Fermi National Laboratory

Volume 24  |  Friday, March 16, 2001  |  Number 5
In This Issue  |  FermiNews Main Page

Making the Cut

by Chad Boutin

Liz Aicher inspects a tree to be cut down to let in more light Environmentalists generally want to save trees. So why is Liz Aicher cutting down circles of them in a Fermilab forest, leaving a single lonely oak standing at the center of each circle?

Let's just say she's not an equal-opportunity tree-hugger.

She is walking through Big Woods, the largest forest on the Fermilab site. You see all these elms and basswoods?" she says, pointing at the wrist-thin trees surrounding us. They contrast sharply with the stately bur oak we are approaching; even its upper branches are thicker than smaller trees. But the oak is alone among thousands of thin trees, and few other plants are visible.

"Because of these weedy young trees, light isn't hitting the forest floor," she says. "That makes it tough for many native plants to grow. So we are going to remove some of the young trees and watch how the ground flora recovers."

Recovery begins this month. Aicher and her team will cut down all the weedy trees less than 10" in diameter on three circular plots in the Big Woods. The plots are 40 meters in diameter, and each centers on a bur oak dating from precolonial days. Aicher plans to monitor the sites for at least five years to see how many and what kinds of native plants grow back.

"After a year," she says, "I'll probably seed with grasses, forbs, and sedges as well. We'd like to get the ecosystem close to its presettlement state. The goal here is biodiversity."

It's a worthy goal for any ecosystem. But aren't the younger trees part of the ecosystem as well? Why are native plants having so much trouble on their home turf?

Understanding the trouble requires a vision of how a native woodland fluctuates within a natural prairie ecosystem. And that vision would be incomplete without fire.

"Like southern Wisconsin, northern Illinois is traditionally fire-adapted savannah," says Mark Leach, who manages research programs at the University of Wisconsin-Madison Arboretum. "Prairie fires would over time keep out the trees that are more shade-tolerant, like maples and elms. They would get cooked in a fire while bur oaks would keep growing, because their bark and roots are very fire resistant. The grasses would burn, but their taproots, like those of the oaks, would allow them to grow back quickly."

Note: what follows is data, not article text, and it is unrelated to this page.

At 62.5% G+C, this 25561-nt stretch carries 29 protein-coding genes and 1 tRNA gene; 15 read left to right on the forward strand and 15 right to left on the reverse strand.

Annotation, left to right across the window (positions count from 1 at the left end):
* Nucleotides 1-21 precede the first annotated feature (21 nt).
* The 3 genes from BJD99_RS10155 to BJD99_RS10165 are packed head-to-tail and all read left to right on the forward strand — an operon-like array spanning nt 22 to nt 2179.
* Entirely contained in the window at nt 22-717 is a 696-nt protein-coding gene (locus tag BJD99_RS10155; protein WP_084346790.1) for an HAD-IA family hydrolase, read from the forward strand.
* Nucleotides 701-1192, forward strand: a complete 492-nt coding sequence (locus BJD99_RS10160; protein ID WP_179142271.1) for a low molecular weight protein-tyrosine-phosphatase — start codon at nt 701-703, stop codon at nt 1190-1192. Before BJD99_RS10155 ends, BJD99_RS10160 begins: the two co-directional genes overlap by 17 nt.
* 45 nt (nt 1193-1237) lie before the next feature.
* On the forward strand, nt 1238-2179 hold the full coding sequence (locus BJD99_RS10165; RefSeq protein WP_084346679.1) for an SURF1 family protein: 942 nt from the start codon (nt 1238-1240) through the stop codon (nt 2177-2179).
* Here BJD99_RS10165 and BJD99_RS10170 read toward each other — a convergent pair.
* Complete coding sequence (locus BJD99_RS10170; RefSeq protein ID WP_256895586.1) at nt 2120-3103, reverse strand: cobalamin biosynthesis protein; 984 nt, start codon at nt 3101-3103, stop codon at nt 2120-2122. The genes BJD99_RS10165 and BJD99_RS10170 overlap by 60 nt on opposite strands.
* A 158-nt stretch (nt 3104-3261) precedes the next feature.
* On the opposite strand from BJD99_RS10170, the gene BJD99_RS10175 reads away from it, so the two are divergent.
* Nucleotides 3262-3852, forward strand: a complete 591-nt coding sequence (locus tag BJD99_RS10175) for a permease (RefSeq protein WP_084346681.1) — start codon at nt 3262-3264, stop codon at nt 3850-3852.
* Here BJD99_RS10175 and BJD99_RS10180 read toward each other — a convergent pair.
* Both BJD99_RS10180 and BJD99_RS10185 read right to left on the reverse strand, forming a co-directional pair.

Liz Aicher Eventually, Leach explains, only scattered stands of oak would punctuate the prairie, giving lower-growing prairie plants plenty of sunlight.

"We had this highly flammable landscape, so as a result we have prairie vegetation that is adapted to having more light," Leach adds. "To bring it back requires that we remove other trees ourselves, because we can't just let wildfires go anymore."

Less than a year after wildfires ravaged the American West, few need to be reminded of such danger. The Department of Energy's Los Alamos National Laboratory was damaged in last year's disastrous blaze, which was itself begun as a prescribed burn. When the blaze raged out of control, the lab had to be evacuated for nearly two weeks.

"We don't have any potential for runaway fires in this part of the country," says Rod Walton of Fermilab's Facilities Engineering Services Section, who is working with Aicher on the project. "But because of Los Alamos, there is still a moratorium on controlled burns on all DOE national lab sites. So we may be able to manage the sites somewhat using natural methods."

Prairie restoration has been an ongoing process at Fermilab for a quarter-century. Since then, over 1200 acres of prairie have been returned to a wild state. Aicher's project is one of the first to focus on Fermilab's woodlands, and will eventually help transform even more lab property into a functioning ecosystem. But it is just the first step.

"Right now we aren't restoring anything, but we hope that what we learn will lead to better restoration efforts in the future," Aicher says. "Our problem with light is not just with the trees. We also have a big problem with invasive species from Europe like garlic mustard, which shades out all the other plants. Without native food source plants to support ants, mice and owls, the whole ecosystem gets out of balance."

Close observation of her three plots should yield the information she and other ecologists need to bring ecosystems back to their original equilibrium, or at least as close as they can manage.

"Hopefully, you someday get to a point where the ecosystem is self-sustaining," Walton says. "But that's pretty much impossible on a site this size. You have to manage it."

For the moment, Liz Aicher will focus on letting in the light.


last modified 3/15/2001 by C. Hebert   email Fermilab